Because of commercial scrap and waste regulations that became law in Germany and the EU in 2018, the requirements for separating material to be processed increased considerably. Since then, at least 30 percent of recyclables must be extracted from the commercial discards stream, which otherwise is converted into a fuel for waste-to-energy plants, Sennebogen says.

In 2016, the Hufnagel brothers made the decision to build what they consider to be one of the most modern sorting facilities in Germany on the 30-acre premises. The 821 E electric mobile material handler has been part of the business since 2020.

“Initially, we had used a Sennebogen with a diesel engine in the 5,000-square-meter (54,000-square-foot) hall in front of the shredder and noticed that we didn’t actually move it from the spot, except for maintenance work,” Marc says. “Now we feed the plant with an electric material handler [that includes the] additional diesel generator at the rear.

He adds, “This auxiliary engine allows the machine to remain just as maneuverable as the previous model. However, we are now saving on operating costs in a big way by relying on the electric drive.”

Marc cites several other reasons in favor of switching to the electrically powered material handler beyond the perceived environmentally friendly aspects:

  • It produces no exhaust fumes, making it a welcome alternative for indoor use.
  • The 821 E can call up its full power immediately after the engine is started.
  • The machine promises a much longer service life.

The electric model also requires less frequent maintenance. As one example, oil or fuel filters do not have to be changed. As well, the 90-kW electric motor, classified according to Ingress Protection (IP) Code 65 enclosure protection, was installed for a reason, Marc says.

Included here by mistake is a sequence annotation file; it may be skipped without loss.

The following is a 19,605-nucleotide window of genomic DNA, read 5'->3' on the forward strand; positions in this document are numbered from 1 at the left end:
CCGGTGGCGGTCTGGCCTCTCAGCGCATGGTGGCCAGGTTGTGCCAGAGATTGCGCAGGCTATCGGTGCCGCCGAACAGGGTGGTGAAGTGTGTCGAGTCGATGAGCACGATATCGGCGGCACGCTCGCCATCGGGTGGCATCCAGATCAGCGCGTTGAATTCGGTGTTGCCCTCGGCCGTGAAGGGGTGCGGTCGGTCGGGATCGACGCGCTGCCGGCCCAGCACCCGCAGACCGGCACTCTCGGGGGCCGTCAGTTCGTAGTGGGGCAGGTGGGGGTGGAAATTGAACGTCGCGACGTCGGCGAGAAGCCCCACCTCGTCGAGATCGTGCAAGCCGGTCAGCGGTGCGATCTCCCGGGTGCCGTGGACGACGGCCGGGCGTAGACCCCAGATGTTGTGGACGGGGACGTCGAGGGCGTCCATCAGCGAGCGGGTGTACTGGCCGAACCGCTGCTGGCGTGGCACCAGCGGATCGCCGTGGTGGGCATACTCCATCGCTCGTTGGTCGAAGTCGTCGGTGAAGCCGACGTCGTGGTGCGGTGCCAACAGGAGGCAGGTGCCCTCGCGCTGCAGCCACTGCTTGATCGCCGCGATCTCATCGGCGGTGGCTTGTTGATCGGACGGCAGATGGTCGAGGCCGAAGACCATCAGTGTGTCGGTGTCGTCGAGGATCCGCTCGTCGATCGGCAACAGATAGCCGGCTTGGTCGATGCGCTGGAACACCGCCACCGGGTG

“You can’t imagine what a big problem the fire hazard caused by lithium-ion batteries has become in our industry,” he says. “Batteries and rechargeable batteries are now installed almost everywhere, from children’s toys to electric bicycles and power tools. When these have not been properly removed before disposal and are subsequently damaged in the shredder, the heat generated usually leads immediately to minor or major fires that are difficult to extinguish.”

If such a fire were to occur in the Hufnagel Service facility, an automated fire extinguishing system that monitors the entire facility using thermal imaging cameras would initiate the dispersal of firefighting foam, even if the electric material handler remains within the hall.

“It may happen that our 821 E gets exposed to the foam before it can be driven out of the hall with the help of the Powerpack,” Marc says. “The IP65 electric motor is ideally suited for the conditions in our hall. Additionally, we have to use a dust-binding system, which leads to an increased humidity in the air.”

The protective measures Sennebogen offers provide an umbrella. “All these environmental conditions are difficult to cope with [when using] unprotected electric models,” Marc adds.

This article includes information supplied by Sennebogen Maschinenfabrik GmbH.